When anyone with children is thinking of moving to a city, or lives there already with children, one of the key questions is always going to be ‘how good are the schools: so how do we measure ourselves and what’s the answer?
The aggregate result of Gloucester’s secondary schools is very strong: 72% of pupils achieving 9-4 grades in Maths & English at GCSE (2017: Centre for Cities). But in a city with 4 grammar schools this masks quite wide divergences and the fact that the results do not precisely mirror our geography: many grammar school pupils are from outside Gloucester, and many Gloucester pupils go to schools just outside the city (Henley Bank – ex Millbrook – Chosen Hill, Churchdown and even Newent).
So let’s start with our primaries. Their 2018 results are now measured as follows (you can see the full list from the link below)
The second column (Progress score and description) shows whether the results by pupils have gone up or down in reading, writing and maths between the end of key stage 1 and the end of key stage 2 (a minus sign is negative progress). Overall 64% of pupils in Gloucester primaries reached the expected standard and 9% reached a higher standard: the relative figures across England were 65% and 10%. So we are almost exactly at the average national level for Primary School teaching results.
Of course that’s not the only measurement. Ofsted ratings and reports matter a great deal, and are widely used by parents looking at schools. 63% of our Primaries are rated good or outstanding, and many of these are in areas which are not rich, like Robinswood, Coney Hill and Finlay. This confirms the crucial fact that great leadership and good teaching can achieve good results anywhere.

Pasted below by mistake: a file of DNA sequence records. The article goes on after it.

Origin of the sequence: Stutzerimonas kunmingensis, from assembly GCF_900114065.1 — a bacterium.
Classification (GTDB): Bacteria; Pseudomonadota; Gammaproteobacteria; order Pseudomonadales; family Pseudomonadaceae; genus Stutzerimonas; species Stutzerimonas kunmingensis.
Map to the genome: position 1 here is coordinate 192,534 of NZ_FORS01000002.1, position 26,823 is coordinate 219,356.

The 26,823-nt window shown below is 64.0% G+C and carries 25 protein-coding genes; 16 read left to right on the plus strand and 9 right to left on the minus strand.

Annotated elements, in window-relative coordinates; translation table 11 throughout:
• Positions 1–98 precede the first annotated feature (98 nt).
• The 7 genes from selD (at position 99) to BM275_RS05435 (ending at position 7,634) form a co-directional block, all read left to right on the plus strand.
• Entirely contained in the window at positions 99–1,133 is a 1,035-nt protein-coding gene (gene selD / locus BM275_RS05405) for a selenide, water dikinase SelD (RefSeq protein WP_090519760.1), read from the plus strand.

A big change over the last decade has been the introduction of Academy Trusts and Academies. The very first in our county was Robinswood School and today Robinswood Multi Academy Trust is responsible for 5 Gloucester primary schools, and that may increase soon. I’ve spent time with the MAT to see not just how their schools benefit from economies of scale, getting more for their money, but also from a bigger pool of teacher talent (and opportunities for staff), and more support on business and admin issues – so their Heads can focus more on the pupils and teaching. I have no doubt that this model is working well.
Seeing is believing: with the Robinswood Multi Academy Trust and School leaders
That is helpful for secondary schools - their pupils arrive with better skills than before. Measuring teaching at secondary schools is then all about how much better results are by pupils at Stage 4 than at Stage 2 (the Progress 8 or ‘value added’ score in the table below). This is based on 8 qualifications, including English and maths. It’s all relative: a score above zero means pupils made more progress, on average, than pupils across England, a score below zero means pupils made less progress, on average, and a negative progress score means pupils in the school made less progress than other pupils. Gloucester’s attainment 8 score of 51.9, is above the UK average of 46.5 (2018: HoC Library).
However only a third (32%) of our secondary schools are rated by Ofsted as outstanding or good, showing that we need to do better at all our comprehensive schools except Barnwood (already ‘good’).
Here are the detailed 2018 results: